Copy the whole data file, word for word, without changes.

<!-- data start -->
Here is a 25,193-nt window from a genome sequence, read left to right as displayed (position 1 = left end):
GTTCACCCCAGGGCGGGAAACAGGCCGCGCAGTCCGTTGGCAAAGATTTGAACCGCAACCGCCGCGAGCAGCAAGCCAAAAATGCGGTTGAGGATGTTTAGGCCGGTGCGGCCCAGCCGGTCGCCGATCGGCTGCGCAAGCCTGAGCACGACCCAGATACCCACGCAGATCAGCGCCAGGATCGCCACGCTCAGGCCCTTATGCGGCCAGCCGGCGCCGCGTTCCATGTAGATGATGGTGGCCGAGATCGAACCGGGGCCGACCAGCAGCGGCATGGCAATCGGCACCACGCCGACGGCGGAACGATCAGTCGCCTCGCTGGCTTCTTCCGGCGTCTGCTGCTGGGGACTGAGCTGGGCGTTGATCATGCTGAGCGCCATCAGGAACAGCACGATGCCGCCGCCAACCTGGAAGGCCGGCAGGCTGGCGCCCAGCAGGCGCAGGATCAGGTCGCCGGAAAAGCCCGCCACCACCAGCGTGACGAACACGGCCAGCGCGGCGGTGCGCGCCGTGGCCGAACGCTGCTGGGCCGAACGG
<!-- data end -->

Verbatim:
Here is a 25,193-nt window from a genome sequence, read left to right as displayed (position 1 = left end):
GTTCACCCCAGGGCGGGAAACAGGCCGCGCAGTCCGTTGGCAAAGATTTGAACCGCAACCGCCGCGAGCAGCAAGCCAAAAATGCGGTTGAGGATGTTTAGGCCGGTGCGGCCCAGCCGGTCGCCGATCGGCTGCGCAAGCCTGAGCACGACCCAGATACCCACGCAGATCAGCGCCAGGATCGCCACGCTCAGGCCCTTATGCGGCCAGCCGGCGCCGCGTTCCATGTAGATGATGGTGGCCGAGATCGAACCGGGGCCGACCAGCAGCGGCATGGCAATCGGCACCACGCCGACGGCGGAACGATCAGTCGCCTCGCTGGCTTCTTCCGGCGTCTGCTGCTGGGGACTGAGCTGGGCGTTGATCATGCTGAGCGCCATCAGGAACAGCACGATGCCGCCGCCAACCTGGAAGGCCGGCAGGCTGGCGCCCAGCAGGCGCAGGATCAGGTCGCCGGAAAAGCCCGCCACCACCAGCGTGACGAACACGGCCAGCGCGGCGGTGCGCGCCGTGGCCGAACGCTGCTGGGCCGAACGG